What brought you into reforestation as a
venue for revitalizing the planet and helping keep the environment healthy?
I heard about this job in Canada called tree planting and I went and tried it. I’ve been doing it for five seasons now. It first started off as a way to make money; it’s a great way of life for transients. You work for two to three months a year, make tons of cash, while being in nature, having fun and meeting tons of people.
What made you start your own tree planting scheme?
I realized that [tree planting is] old trees being cut down and I’m just planting new ones. You can’t just take an old growth tree and plant a one-month seedling. All the wildlife, soil erosion, it’s not sustainable. I was thinking that to myself and also the fact that a tree is worth a lot of money, but I’m getting paid 80 to 90 cents to plant it. Let me get this straight, you’re selling a tree for $30,000 and paying me 90 cents to plant it, bad deal for me!
Why Costa Rica?
I started traveling in Latin America and in the Tropics and I started seeing how quickly trees can grow. The thing about Canada is that you cut down a 1,000-year-old tree, but it’s going to take 1,000 years to grow back. The seedlings I was planting now [in Canada] would be worth $30,000 in 1,000 years. But in the tropics things grow so quick, you can get some trees in one year reaching almost five metres tall, so in one year you have a tree touching the ceiling, and then the money side of me [thought] of present value and future value. This is where it’s at.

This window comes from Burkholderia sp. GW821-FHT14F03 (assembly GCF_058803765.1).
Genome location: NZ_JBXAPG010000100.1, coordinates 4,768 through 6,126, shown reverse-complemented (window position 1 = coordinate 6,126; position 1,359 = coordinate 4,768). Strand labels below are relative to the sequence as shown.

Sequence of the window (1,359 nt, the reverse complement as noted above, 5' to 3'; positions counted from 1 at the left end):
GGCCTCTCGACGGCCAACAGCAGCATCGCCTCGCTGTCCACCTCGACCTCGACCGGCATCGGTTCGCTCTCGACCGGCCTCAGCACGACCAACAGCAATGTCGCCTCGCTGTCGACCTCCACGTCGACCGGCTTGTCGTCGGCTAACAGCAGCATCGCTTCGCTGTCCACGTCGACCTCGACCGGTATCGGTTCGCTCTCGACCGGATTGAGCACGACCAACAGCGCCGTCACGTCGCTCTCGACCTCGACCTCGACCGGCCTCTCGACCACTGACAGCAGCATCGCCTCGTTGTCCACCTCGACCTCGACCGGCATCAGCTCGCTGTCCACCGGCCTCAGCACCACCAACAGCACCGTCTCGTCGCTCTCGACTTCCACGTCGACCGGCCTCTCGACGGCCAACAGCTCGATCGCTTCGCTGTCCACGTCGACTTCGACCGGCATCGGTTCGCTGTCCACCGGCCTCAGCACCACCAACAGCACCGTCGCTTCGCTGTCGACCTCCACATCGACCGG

After visiting Costa Rica’s Brinkman Tree Planting company, what did you learn about corporate tree planting?
Brinkman came in and bought palm oil plantation lands for a pretty good price and knocked down all the palm trees and replanted a huge line of monoculture teak, all the same age, and claimed it was good for the environment. So, there’s 1,000 hectares of monoculture teak, which is a foreign specie to Costa Rica, and they grow it and when it reaches a certain age, and it’s good for money, they clear cut the whole thing and sell it. Meanwhile they’re calling this environmentally recreating forests and you think, dude, there’s nothing forest-like about this!
What other projects related to reforestation have you begun?
Well, I thought in the greater scheme of things, the area I’m reforesting is so small and considering the amount of money I spent and other’s people money [on Heartwood Investments], I thought for this much money, if I did this in Nicaragua I could have done way more, and planted way more. I thought about it and if I were to buy land [in Nicaragua], I could have it changed into an ecological area and then a protected forest all for $2 a tree.
For more information, check out www.laolaverde.org.